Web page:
Agency fell short in oil rig checkups
Inspectors praised Gulf site for safety
LOS ANGELES — The federal agency responsible for ensuring that the Deepwater Horizon was operating safely before it exploded last month fell well short of its own policy that the rig be inspected at least once per month, an Associated Press investigation found.
In fact, the agency’s inspection frequency on the Deepwater Horizon fell dramatically over the past five years, according to federal Minerals Management Service records. The rig blew up April 20, killing 11 people before sinking and triggering a massive oil spill in the Gulf of Mexico.
Since January 2005, inspectors issued just one minor infraction for the rig. That track record led the agency last year to herald the Deepwater Horizon as an industry model for safety.
The inspection gaps are the latest in a series of questions raised about the agency’s oversight of the oil drilling industry. Members of Congress and President Obama have criticized what they call the cozy relationship between regulators and oil companies and vowed to reform MMS, which both regulates the industry and collects billions in royalties from it.
Earlier investigations by the Associated Press have shown that the doomed rig was allowed to operate without safety documentation required by MMS regulations for the exact disaster scenario that occurred; that the cutoff valve that failed has repeatedly broken down at other wells in the years since regulators weakened testing requirements; and that regulation is so lax that some key safety aspects on rigs are decided almost entirely by the companies doing the work.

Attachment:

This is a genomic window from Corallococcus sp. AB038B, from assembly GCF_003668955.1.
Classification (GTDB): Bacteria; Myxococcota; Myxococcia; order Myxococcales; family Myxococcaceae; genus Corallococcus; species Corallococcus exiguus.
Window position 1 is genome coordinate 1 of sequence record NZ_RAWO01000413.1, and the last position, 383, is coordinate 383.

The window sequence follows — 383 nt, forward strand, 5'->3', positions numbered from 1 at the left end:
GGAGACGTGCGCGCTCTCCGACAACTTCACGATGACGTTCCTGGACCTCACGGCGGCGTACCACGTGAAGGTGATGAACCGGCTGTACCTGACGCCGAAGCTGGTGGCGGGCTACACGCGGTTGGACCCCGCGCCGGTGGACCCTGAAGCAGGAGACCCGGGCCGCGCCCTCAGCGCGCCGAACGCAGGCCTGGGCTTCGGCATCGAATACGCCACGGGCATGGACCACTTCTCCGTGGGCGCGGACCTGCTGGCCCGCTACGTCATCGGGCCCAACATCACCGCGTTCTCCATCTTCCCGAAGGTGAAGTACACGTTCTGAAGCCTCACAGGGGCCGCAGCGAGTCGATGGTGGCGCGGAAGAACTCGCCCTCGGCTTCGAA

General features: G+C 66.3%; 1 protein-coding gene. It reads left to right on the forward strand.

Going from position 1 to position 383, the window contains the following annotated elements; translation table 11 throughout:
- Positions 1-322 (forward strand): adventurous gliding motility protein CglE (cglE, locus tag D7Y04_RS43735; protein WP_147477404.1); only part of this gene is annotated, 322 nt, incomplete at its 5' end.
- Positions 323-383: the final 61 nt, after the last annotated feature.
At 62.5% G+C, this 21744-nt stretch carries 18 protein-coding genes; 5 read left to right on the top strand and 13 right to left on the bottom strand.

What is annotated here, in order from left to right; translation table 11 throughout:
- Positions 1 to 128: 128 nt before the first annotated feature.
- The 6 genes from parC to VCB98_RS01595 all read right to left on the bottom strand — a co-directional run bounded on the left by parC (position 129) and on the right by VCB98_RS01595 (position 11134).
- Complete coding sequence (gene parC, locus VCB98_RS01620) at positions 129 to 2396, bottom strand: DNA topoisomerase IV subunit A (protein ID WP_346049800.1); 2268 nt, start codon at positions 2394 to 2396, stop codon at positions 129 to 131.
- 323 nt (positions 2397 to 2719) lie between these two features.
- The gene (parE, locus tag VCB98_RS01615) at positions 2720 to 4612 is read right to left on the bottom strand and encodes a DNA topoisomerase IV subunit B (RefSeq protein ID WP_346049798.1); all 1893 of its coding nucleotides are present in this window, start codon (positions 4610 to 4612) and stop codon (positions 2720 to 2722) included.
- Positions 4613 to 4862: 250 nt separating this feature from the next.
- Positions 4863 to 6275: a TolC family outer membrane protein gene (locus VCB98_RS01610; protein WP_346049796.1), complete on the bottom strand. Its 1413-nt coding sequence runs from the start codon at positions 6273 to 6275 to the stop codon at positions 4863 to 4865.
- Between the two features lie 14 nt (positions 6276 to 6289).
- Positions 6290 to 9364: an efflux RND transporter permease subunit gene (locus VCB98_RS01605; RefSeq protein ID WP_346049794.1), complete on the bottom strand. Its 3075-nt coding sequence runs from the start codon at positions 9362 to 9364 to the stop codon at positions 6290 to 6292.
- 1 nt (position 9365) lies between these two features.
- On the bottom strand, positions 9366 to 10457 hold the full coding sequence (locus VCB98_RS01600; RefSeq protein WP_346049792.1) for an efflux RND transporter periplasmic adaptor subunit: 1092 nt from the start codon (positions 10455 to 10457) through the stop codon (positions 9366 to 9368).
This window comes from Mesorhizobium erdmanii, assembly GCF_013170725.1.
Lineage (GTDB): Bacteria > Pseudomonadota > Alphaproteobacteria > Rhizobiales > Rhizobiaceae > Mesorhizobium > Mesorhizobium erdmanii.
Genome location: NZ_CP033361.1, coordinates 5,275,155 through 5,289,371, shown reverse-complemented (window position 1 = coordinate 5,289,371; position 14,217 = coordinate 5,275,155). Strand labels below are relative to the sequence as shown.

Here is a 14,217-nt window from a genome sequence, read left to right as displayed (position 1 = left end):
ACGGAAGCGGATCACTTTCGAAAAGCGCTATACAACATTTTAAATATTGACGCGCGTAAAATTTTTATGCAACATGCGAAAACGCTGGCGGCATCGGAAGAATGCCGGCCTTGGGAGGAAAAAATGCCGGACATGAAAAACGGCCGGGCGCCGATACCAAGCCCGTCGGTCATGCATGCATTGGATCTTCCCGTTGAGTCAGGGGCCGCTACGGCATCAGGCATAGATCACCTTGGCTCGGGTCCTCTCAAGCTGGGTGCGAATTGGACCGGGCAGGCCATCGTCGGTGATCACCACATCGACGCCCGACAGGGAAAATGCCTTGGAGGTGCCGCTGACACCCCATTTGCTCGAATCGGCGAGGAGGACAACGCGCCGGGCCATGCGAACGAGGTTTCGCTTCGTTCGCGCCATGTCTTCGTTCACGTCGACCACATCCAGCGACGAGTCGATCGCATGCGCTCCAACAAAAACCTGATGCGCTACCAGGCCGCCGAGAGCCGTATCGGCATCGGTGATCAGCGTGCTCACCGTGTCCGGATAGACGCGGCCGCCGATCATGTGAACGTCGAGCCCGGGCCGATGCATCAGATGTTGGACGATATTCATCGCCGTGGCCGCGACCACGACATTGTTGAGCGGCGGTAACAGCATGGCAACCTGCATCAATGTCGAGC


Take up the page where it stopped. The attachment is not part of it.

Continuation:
In response to an Associated Press query on how many times government safety inspectors visited the rig, and what they found, MMS officials offered a changing series of numbers. The agency has had longstanding issues with its data management.
At first, officials said 83 inspections had been performed since the rig arrived in the Gulf 104 months ago, in September 2001. While being questioned about how that response fit with its once-a-month inspection policy, the officials subsequently revised the total up to 88 inspections. The number of more recent inspections also changed — from 26 to 48 in the 64 months since January 2005.
No explanation was given for the upward revisions. AP granted the officials anonymity because without that condition, communications staff at the Interior Department, which oversees MMS, would not have let them talk.
Based on the last set of numbers provided, the Deepwater Horizon was inspected 40 times during its first 40 months in the Gulf, in line with agency policy for offshore drilling rigs.
Even using the more favorable numbers for the most recent 64 months, 25 percent of monthly inspections were not performed. The first set of data supplied to AP represented a 59 percent shortfall in the number of inspections.
Interior Department spokeswoman Kendra Barkoff would not comment on the inspection numbers. Instead, she offered a general statement: “We are looking at all the questions that are coming out of the Deepwater Horizon incident.’’
In response to a Freedom of Information Act request, the agency has released copies of only three inspection reports: those conducted in January, February, and April. According to the documents, inspectors spent two hours or less each time they visited the massive rig.
Some information appeared to be “whited out,’’ without explanation.
The inspection job falls to the 55 inspectors in the Gulf who are supposed to visit the 90 drilling rigs once per month and the approximately 3,500 oil production platforms once per year.